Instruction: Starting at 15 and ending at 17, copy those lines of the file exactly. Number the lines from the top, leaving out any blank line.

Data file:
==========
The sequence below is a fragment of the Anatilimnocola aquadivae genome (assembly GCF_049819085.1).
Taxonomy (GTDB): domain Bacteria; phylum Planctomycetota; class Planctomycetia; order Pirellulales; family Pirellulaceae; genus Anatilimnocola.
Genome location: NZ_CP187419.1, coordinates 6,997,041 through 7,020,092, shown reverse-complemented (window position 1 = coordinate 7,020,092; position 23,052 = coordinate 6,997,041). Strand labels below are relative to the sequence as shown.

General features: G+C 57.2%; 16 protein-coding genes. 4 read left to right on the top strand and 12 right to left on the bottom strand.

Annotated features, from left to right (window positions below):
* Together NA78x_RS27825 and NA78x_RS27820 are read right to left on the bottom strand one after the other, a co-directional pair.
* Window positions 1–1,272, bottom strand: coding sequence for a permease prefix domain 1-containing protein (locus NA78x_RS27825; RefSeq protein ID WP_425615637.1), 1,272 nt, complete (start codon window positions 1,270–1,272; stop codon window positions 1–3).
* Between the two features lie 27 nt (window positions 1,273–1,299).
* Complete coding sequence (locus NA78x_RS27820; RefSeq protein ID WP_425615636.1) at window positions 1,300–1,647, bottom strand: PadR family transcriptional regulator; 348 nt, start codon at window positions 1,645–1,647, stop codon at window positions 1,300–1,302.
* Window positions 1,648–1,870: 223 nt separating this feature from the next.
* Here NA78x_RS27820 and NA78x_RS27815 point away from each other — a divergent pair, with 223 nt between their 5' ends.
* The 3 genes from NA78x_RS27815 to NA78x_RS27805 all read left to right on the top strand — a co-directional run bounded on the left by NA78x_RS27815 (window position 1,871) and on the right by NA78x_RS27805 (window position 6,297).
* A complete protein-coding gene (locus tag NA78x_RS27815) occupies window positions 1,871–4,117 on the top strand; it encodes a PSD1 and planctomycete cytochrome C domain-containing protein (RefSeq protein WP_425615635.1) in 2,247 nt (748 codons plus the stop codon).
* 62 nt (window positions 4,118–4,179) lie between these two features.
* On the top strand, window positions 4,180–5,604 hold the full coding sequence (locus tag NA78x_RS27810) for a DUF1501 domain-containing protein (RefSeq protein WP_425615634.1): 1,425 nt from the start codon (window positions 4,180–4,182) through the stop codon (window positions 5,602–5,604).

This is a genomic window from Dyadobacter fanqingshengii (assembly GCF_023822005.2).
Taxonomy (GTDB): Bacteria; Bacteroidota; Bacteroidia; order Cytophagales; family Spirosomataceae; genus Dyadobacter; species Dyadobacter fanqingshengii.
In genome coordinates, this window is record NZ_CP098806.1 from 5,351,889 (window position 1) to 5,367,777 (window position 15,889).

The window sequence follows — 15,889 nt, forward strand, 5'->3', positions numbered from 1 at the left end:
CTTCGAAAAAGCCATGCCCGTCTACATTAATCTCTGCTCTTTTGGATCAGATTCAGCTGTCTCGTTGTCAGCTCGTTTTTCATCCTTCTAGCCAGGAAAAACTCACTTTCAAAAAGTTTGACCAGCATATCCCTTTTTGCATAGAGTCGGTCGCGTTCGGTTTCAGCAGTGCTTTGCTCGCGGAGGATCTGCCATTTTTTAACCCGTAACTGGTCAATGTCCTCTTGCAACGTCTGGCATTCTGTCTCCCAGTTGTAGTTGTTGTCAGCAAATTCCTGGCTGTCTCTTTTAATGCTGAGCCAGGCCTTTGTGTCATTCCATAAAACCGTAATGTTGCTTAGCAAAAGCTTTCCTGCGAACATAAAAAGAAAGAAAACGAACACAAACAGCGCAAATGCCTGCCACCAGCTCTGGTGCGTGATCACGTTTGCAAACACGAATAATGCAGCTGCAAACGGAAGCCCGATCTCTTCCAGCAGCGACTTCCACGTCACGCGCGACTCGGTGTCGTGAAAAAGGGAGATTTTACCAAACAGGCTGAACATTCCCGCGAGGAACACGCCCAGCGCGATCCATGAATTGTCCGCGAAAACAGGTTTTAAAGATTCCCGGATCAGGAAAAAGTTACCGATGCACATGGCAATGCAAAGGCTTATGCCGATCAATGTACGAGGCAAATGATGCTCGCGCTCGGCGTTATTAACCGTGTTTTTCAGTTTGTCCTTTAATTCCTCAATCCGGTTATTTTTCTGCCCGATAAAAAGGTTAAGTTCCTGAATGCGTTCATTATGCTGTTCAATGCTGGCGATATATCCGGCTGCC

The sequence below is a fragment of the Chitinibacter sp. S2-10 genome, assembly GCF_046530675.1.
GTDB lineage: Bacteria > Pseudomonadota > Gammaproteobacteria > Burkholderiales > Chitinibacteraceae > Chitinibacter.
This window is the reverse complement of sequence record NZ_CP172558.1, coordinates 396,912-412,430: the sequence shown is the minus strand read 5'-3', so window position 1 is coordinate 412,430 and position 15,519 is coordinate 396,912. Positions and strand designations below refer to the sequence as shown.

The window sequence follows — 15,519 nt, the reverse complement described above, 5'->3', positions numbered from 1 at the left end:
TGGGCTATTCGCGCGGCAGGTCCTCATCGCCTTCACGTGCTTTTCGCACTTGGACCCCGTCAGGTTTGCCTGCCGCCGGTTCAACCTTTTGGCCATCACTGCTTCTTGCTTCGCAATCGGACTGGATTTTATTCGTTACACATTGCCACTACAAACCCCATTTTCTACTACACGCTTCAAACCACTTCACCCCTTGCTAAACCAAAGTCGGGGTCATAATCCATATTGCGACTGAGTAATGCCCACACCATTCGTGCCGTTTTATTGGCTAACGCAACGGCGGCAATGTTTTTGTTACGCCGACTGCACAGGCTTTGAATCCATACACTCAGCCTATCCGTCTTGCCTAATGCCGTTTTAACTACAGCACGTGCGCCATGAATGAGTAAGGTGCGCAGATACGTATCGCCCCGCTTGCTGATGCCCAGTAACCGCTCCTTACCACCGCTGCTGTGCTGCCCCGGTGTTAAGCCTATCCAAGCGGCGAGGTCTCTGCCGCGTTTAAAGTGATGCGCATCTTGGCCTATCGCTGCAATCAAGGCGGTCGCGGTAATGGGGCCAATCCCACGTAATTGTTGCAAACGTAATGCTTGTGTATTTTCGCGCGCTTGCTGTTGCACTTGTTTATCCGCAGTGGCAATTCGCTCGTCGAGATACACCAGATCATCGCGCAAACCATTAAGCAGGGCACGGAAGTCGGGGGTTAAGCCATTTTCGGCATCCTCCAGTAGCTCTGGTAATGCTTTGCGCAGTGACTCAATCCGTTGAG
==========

* On the top strand, window positions 4,180–5,604 hold the full coding sequence (locus tag NA78x_RS27810) for a DUF1501 domain-containing protein (RefSeq protein WP_425615634.1): 1,425 nt from the start codon (window positions 4,180–4,182) through the stop codon (window positions 5,602–5,604).

This is a genomic window from Dyadobacter fanqingshengii (assembly GCF_023822005.2).
Taxonomy (GTDB): Bacteria; Bacteroidota; Bacteroidia; order Cytophagales; family Spirosomataceae; genus Dyadobacter; species Dyadobacter fanqingshengii.